Originally recorded 3 sound tape reels. Reformatted in 2010 as 5 digital wav files. Duration is 5 hr., 24 min.
An interview of Elmer Bischoff conducted 1977 August 10-September 1, by Paul J. Karlstrom, for the Archives of American Art.<br /> Bischoff speaks of his family background; the influence of art teachers and attitudes at the University of California, Berkeley in the 1930s; his years of teaching at the California School of Fine Arts (San Francisco Art Institute), first under the directorship of Douglas MacAgy and then under Ernst Mundt and Gurdon Woods; his fellow faculty members Clyfford Still, David Park, Clay Spohn and Hassel Smith, and their work in abstract expressionism. He recalls some of his most successful students, including Joan Brown, Manuel Neri, and William T. Wiley.<br /> Bischoff explains his turning away from abstract expressionism toward figurative painting, and cites the influence of David Park. He credits George Staempfli as the first New York art dealer to be interested in Bay Area figurative painting. He discusses the origins of the Bay Area funk movement. He speaks of teaching at the University of California, Berkeley, and reflects on the differences between teaching in a university environment and an art school. He discusses his move away from the figure to large scale abstraction.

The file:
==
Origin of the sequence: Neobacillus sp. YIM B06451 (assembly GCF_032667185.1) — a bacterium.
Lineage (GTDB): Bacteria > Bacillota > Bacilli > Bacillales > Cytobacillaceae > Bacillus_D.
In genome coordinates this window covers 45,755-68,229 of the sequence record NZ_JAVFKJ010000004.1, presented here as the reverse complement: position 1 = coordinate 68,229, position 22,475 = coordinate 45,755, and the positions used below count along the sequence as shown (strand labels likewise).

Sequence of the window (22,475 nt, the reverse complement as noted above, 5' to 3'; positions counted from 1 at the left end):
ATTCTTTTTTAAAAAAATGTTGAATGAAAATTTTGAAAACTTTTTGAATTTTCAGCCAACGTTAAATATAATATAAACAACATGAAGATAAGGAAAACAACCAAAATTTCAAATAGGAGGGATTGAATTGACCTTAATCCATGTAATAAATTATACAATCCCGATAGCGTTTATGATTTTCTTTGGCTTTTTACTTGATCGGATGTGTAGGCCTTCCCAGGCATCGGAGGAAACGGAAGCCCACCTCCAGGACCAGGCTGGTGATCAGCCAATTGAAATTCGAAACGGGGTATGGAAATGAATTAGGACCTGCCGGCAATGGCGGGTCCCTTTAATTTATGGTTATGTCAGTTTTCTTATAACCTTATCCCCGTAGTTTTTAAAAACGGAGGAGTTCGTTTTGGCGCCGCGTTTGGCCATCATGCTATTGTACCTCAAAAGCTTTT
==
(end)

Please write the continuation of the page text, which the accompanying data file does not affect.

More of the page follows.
Quotes and excerpts must be cited as follows: Oral history interview with Elmer Bischoff, 1977 August 10-September 1. Archives of American Art, Smithsonian Institution.
Funding for the digital preservation of this interview was provided by a grant from the Save America's Treasures Program of the National Park Service.
Elmer Bischoff (1916-1991) was a painter and educator from San Francisco, California.
These interviews are part of the Archives' Oral History Program, started in 1958 to document the history of the visual arts in the United States, primarily through interviews with artists, historians, dealers, critics and others.
Archives of American Art, Smithsonian Institution, 750 9th St. NW, Washington, D.C. 20001